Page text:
When Going to the Doctor Is Your Full-Time Job


Most women (at least in my world) in their early to mid-20s are completing grad school, going to wineries and attending engagement parties. They have a full-time job doing what they love, they’re in a loving long-term relationship and they live in a cute little apartment with their significant other. They may be barely making ends meet like many 20-somethings, but most of them appear to have, at the very least, a functional and sustainable life.

Now, I know it doesn’t do anyone any good to compare, but when I see pictures of my friends’ newborn babies on social media or photos of them posing in their white coats in medical school, it’s hard not to reflect on my current state — sometimes even resenting what may have led me here.

I’ve been conditioned to pride myself on making it through college. At first, I was hesitant about giving myself sufficient credit as it did take me five and a half years to complete my undergrad. But I learned that everyone really does move at their own pace, and I was never being lazy; I was ill.

Since I graduated, however, I’ve been bombarded with the infamous question about what I do for a living. Where do I work? Am I in school? At least while I was in school, part-time or not, I had a story to tell that deflected from my illnesses. But since I completed my undergrad and my illnesses have dramatically worsened in many ways, I’m unable to have anything else in my life to talk about. What is my full-time job, you ask? Doctors. Going to the doctor is my full-time job. I’ve been seeing doctors like mad for the past six years, although I’ve really seen them all my life for various reasons. You would think things would’ve calmed down a bit by now, but the thing is:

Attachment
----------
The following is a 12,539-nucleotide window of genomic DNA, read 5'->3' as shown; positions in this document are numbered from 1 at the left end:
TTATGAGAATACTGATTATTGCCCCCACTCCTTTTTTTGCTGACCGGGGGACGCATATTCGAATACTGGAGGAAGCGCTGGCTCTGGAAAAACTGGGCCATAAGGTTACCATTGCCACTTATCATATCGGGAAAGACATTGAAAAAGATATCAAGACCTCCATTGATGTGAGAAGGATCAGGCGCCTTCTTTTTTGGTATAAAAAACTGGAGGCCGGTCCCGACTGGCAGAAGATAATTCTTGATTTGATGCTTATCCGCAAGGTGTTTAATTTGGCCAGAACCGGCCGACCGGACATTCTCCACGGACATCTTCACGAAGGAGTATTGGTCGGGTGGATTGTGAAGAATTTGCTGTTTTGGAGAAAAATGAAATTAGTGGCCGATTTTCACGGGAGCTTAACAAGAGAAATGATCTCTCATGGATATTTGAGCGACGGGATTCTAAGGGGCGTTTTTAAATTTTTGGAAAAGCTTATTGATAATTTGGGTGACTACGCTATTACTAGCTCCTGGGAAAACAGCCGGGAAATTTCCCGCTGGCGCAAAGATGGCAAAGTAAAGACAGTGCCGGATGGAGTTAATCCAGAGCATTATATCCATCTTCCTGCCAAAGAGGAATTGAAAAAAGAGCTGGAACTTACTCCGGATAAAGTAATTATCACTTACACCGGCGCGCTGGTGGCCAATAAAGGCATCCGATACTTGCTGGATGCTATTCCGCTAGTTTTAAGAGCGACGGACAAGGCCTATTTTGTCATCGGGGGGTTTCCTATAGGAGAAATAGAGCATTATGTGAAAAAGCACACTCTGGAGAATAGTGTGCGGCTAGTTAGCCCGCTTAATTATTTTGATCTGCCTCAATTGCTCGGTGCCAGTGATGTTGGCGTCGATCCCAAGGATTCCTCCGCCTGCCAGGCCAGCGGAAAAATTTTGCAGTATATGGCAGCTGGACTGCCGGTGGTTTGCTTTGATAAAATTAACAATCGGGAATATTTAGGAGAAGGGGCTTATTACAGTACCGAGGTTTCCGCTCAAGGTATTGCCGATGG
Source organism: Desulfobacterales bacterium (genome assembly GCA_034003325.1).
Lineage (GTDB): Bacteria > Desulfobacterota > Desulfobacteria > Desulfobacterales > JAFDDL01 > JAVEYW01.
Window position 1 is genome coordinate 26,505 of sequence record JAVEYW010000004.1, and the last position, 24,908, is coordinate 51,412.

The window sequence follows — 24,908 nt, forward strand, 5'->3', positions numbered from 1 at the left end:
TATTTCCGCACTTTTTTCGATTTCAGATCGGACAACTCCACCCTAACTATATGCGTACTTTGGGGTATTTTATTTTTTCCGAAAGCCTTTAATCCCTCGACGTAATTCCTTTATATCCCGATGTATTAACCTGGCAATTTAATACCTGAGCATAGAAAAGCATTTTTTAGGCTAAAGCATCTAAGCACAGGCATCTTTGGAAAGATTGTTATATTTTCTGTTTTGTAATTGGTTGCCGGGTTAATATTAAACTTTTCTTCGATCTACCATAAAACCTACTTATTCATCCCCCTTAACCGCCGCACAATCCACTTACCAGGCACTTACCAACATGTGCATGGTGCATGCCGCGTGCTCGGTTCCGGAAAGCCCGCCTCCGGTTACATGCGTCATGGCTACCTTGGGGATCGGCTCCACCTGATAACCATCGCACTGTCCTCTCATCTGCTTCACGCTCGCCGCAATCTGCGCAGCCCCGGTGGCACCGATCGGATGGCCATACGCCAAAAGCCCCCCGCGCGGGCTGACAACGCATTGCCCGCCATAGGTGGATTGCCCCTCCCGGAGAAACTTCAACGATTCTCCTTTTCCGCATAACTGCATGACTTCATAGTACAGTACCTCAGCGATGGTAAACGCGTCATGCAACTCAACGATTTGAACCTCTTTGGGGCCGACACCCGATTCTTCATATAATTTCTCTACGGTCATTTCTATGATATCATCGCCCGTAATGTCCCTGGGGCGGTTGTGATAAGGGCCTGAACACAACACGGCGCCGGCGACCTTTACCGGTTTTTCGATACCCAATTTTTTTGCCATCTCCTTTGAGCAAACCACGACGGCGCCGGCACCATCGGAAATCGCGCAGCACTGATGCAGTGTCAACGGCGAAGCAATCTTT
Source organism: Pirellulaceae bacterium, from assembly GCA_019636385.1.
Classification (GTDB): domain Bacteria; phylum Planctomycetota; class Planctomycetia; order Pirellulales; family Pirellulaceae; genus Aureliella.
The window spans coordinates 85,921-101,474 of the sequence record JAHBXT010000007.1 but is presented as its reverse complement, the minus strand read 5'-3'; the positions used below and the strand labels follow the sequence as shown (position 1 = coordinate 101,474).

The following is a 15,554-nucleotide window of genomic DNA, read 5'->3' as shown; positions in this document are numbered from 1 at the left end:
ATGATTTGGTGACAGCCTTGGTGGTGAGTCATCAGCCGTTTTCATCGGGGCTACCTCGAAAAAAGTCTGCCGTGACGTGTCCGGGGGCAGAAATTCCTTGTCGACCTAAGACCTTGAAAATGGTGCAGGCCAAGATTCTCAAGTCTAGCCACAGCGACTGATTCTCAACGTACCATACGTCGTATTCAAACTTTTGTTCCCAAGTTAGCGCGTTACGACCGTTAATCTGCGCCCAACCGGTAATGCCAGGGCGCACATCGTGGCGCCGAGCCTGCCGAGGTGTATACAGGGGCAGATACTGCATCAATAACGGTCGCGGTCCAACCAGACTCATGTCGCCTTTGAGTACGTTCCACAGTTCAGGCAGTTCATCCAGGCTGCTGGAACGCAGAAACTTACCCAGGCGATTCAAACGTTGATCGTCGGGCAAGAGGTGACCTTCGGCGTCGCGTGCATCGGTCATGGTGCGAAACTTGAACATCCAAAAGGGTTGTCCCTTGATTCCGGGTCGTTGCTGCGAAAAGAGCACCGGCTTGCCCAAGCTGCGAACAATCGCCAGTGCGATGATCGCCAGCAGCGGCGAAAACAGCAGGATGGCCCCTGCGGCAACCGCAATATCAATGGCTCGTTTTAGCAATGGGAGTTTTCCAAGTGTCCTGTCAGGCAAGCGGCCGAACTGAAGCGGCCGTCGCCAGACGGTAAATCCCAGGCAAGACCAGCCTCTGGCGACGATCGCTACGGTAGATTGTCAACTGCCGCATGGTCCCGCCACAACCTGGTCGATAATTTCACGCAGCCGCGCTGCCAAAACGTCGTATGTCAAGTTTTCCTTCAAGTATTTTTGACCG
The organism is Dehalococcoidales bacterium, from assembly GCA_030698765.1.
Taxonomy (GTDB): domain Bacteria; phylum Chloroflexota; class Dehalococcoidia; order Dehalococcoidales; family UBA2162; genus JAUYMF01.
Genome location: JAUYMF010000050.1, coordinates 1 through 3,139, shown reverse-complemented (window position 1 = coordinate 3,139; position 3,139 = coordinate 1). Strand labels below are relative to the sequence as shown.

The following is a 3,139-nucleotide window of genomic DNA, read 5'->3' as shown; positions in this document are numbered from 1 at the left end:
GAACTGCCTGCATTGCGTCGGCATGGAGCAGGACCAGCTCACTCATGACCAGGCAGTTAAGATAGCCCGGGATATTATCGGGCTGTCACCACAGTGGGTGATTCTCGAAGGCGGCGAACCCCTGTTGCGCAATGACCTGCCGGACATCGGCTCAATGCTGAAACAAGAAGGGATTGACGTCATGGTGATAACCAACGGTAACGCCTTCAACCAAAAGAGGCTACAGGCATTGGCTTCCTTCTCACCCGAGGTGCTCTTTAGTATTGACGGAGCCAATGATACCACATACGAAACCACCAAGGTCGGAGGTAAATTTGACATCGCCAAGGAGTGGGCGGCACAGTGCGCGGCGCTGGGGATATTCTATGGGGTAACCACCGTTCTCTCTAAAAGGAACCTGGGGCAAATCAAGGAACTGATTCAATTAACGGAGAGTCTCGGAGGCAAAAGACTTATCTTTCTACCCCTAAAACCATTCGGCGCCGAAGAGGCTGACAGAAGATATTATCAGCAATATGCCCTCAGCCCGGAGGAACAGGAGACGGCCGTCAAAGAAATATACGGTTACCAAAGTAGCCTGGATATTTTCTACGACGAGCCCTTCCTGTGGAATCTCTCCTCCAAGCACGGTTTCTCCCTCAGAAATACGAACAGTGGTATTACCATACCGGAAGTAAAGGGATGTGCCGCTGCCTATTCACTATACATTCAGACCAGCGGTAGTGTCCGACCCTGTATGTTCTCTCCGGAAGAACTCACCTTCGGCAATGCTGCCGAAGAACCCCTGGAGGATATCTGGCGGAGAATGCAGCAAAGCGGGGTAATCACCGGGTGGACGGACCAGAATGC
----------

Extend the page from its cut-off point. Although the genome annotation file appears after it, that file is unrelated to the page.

1. I’ve yet to find an effective treatment.

2. My illnesses keep building and building on top of one another.

3. I’m essentially still undiagnosed in many ways.

That third point brings me to one of the most frustrating components of chronic illness: in many cases, you will always be a mystery. Illnesses are like that. When you have diseases and disorders that keep stacking up with very vague symptoms, you reach a point where it becomes impossible to make connections anymore, and I’m currently in a place where I could get some effective treatment, but it requires a lot of work on my end to get there.

This being the case, my full-time job is calling doctors, scheduling procedures, speaking with the insurance company, making comprehensive lists of all of my symptoms (mental and physical) and conditions and how they all interrelate to hand to the new doctor so they’ll have a place to start, making sure I’m adhering to a proper diet and making sure I’m not wasting all of my spoons (see “spoon theory” for those who don’t know what it means).

My full-time job is trying to do it all myself, and it’s because I feel I have to. This is why part of my part-time “work” is trying to be an advocate for chronic illness in any way I can.

What is my full-time job, you ask? My full-time job is my personal well-being, because right now, it has to be.

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